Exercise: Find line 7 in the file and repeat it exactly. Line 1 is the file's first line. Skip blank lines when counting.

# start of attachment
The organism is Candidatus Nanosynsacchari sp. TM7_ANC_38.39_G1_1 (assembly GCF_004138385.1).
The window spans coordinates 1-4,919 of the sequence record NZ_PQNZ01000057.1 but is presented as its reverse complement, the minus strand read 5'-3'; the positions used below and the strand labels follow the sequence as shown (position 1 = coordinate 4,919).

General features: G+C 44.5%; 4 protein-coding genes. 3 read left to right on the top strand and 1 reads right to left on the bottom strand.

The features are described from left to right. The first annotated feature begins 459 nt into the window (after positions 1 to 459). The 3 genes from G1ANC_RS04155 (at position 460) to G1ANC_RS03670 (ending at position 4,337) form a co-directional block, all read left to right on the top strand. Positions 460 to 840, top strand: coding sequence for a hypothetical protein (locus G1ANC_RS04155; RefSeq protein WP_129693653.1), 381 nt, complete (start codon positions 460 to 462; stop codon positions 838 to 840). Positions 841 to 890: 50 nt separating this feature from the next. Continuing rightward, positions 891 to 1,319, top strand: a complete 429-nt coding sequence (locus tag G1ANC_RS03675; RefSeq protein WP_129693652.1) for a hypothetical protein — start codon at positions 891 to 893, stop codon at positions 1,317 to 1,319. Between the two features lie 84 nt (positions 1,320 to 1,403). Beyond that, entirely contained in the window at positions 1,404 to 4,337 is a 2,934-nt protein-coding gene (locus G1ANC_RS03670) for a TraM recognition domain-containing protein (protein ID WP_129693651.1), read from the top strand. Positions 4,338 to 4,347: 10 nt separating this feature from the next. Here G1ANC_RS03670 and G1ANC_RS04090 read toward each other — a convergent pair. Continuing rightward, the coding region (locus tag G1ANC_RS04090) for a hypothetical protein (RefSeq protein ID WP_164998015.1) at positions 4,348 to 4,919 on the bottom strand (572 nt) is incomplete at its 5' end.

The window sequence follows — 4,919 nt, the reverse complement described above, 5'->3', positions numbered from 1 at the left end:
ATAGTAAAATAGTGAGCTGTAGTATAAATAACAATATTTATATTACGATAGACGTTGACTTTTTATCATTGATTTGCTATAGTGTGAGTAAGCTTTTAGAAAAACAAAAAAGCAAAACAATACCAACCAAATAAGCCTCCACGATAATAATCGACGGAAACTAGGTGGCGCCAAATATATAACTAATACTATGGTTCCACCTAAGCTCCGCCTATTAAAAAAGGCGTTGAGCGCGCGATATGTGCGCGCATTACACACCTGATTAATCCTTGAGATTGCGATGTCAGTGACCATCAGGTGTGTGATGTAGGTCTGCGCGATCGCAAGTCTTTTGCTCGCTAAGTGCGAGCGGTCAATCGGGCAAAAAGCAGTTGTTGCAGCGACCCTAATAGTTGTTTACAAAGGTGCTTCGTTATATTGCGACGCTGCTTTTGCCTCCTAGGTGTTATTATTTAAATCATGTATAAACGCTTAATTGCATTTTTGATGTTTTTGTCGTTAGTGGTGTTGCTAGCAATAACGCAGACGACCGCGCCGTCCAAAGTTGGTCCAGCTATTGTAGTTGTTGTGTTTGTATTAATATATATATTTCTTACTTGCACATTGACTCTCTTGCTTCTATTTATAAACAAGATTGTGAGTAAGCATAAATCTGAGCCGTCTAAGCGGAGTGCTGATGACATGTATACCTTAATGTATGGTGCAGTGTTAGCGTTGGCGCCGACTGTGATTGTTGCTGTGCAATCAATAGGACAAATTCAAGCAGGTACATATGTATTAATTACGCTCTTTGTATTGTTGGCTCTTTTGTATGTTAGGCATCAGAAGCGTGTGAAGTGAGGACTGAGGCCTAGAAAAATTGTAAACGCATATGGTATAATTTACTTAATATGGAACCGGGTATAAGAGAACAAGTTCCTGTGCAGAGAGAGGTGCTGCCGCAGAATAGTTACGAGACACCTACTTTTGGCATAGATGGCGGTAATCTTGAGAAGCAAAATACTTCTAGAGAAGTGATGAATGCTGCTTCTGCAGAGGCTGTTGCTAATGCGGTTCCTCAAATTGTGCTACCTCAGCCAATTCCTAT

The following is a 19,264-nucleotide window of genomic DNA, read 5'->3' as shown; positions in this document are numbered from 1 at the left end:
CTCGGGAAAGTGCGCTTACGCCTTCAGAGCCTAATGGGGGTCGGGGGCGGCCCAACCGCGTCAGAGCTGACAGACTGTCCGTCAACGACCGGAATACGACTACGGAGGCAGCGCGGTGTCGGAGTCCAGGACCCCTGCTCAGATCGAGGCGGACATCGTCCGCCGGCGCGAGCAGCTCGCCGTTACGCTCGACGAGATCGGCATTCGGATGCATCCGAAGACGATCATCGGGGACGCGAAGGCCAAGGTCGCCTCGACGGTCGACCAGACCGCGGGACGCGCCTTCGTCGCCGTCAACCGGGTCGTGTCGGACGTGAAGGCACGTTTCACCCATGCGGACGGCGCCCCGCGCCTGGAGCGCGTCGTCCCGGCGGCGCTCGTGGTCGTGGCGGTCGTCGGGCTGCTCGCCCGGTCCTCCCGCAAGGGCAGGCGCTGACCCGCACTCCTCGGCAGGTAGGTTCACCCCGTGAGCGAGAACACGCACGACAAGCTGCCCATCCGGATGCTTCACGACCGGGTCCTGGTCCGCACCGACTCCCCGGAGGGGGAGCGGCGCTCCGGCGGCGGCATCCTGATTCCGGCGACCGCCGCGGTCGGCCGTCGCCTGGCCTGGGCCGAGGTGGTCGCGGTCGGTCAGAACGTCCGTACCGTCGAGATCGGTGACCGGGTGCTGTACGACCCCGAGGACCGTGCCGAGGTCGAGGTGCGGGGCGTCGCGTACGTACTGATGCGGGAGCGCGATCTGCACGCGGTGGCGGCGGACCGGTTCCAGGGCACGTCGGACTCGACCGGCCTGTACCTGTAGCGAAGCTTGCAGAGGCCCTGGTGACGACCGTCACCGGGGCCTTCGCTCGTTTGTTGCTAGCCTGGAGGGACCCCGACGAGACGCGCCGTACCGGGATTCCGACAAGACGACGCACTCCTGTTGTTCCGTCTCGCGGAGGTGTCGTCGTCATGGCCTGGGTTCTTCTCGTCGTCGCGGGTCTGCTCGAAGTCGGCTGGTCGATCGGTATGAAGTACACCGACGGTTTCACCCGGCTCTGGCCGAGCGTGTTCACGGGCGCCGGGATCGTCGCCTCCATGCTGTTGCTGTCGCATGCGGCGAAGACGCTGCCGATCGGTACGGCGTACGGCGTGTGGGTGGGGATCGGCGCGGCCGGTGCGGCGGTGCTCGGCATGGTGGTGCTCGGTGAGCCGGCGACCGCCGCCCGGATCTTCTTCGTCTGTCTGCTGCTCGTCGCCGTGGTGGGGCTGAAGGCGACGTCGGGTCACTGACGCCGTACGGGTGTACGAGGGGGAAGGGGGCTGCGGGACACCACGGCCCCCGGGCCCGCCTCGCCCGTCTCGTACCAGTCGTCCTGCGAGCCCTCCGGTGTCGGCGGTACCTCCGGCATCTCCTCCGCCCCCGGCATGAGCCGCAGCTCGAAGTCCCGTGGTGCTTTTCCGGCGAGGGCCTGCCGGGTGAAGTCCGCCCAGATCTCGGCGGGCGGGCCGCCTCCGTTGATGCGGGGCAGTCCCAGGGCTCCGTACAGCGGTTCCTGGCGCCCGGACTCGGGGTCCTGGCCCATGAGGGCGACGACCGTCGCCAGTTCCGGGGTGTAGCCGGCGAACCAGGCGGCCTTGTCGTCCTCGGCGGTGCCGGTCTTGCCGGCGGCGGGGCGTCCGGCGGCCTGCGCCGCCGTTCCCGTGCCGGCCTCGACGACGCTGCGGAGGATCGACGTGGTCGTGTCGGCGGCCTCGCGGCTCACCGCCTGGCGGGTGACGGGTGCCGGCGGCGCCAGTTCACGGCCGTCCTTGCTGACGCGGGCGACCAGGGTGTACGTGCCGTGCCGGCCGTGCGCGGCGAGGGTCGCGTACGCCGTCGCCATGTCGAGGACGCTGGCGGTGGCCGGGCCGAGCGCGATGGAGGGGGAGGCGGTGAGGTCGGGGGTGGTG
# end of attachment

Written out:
The following is a 19,264-nucleotide window of genomic DNA, read 5'->3' as shown; positions in this document are numbered from 1 at the left end: